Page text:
Garden Del Mar continues on a tight timeline

The Del Mar City Council at a special June 30 meeting devoted more than three hours of discussion to approval aspects for the Garden Del Mar mixed-use project. The council is working under a tight timeline to include the measure on this November's ballot.

No formal action was taken on the project last week - that will come at the council's July 21 regular meeting - but the council inched toward signing off on several aspects of the project, including a specific plan, environmental impact report and exceptional public benefits (EPB), all required under Measure B, a voter-approved initiative that requires larger commercial projects in the city receive voter approval.

The clock continues to run on the project. Without a certification of the EIR and approval of the specific plan by the council on the 21st, the project could be in jeopardy of missing November's ballot.

Garden Del Mar is a mixed-use commercial development with restaurant, retail and condominium/office uses situated in five two-story structures built over a two-level subterranean parking garage located at 941 Camino del Mar - the site of what was the city's last remaining gas station. A total of 19,650 sq. ft. of building space is proposed, not including an underground garage for 106 cars. The floor area ratio (FAR) for the project is proposed at 77 percent on the submitted plans and in the associated draft specific plan. Because that figure exceeds the current 45 percent FAR allowed in the city's central commercial zone mitigation is required through benefits to the public.

The design elements for the five buildings of the project involve features such as pitched and flat roofs, trellis elements and open plaza areas including three designated for public use. Some of the design elements have been driven by the developer's desire to have the buildings achieve Leadership in Energy and Environmental Design (LEED) certification. Green (vegetated) roofs are proposed with a water recycling system to use runoff to irrigate the roofs' plantings.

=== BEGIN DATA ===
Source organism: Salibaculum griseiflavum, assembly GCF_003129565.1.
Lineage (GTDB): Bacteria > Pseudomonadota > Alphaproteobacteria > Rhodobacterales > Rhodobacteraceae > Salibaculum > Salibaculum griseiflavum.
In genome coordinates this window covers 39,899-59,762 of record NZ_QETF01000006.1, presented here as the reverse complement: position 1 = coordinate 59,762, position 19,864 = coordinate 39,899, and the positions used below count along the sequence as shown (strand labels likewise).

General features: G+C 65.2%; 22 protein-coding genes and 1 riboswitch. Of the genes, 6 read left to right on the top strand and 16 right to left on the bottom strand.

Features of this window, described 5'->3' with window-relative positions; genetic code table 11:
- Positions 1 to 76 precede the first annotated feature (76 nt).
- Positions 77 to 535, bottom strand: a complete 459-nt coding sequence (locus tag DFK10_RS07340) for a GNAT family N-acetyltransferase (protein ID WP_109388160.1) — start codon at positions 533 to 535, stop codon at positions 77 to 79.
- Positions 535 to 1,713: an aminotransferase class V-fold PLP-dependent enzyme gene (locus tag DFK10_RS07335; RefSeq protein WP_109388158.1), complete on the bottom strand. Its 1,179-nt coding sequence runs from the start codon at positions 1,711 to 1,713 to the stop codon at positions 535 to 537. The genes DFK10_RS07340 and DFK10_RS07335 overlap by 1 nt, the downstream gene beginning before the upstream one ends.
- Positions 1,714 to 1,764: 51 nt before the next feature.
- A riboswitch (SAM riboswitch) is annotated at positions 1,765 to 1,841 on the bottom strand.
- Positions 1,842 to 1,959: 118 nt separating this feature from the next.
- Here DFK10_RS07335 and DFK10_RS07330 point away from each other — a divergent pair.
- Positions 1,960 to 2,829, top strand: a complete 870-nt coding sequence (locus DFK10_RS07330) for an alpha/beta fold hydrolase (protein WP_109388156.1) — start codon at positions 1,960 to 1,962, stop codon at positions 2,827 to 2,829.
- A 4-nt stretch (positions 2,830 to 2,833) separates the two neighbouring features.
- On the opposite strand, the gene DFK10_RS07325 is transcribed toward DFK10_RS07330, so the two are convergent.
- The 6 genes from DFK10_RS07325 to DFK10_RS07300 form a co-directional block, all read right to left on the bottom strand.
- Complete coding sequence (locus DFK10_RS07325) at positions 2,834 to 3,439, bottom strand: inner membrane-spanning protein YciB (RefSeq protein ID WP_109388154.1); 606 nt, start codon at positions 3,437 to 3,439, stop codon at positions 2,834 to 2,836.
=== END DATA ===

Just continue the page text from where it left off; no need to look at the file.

The project has received an enormous amount of attention and discussion over the past two years due to Measure B and the prospect of the project stimulating revitalization in the southern section of the city's downtown. Besides previous stops at City Council, the Planning Commission and the city's Design Review Board, the Gas Station Site Steering Committee conducted some 60 public meetings. The staff report for last week's meeting came in a at a whopping 175 pages, and that did not include the environmental document or the draft specific plan, which comes in at about 150 pages.

This latest examination by the council focused mainly on traffic concerns by residents of the 10th Street area and on the proposed public benefits of the project.

From a list of over 60 possible benefits proposed (with the help of the public) by the Gas Station Steering Committee, a council subcommittee of Mayor Dave Druker and Councilman Richard Earnest has whittled them down to a handful.

"These were the most difficult to get our arms around," said Earnest. "There were a lot of things people thought were appropriate and frankly there were a lot that were appropriate. We're not ready to give you exact EPBs, but we can tell you what we're thinking."



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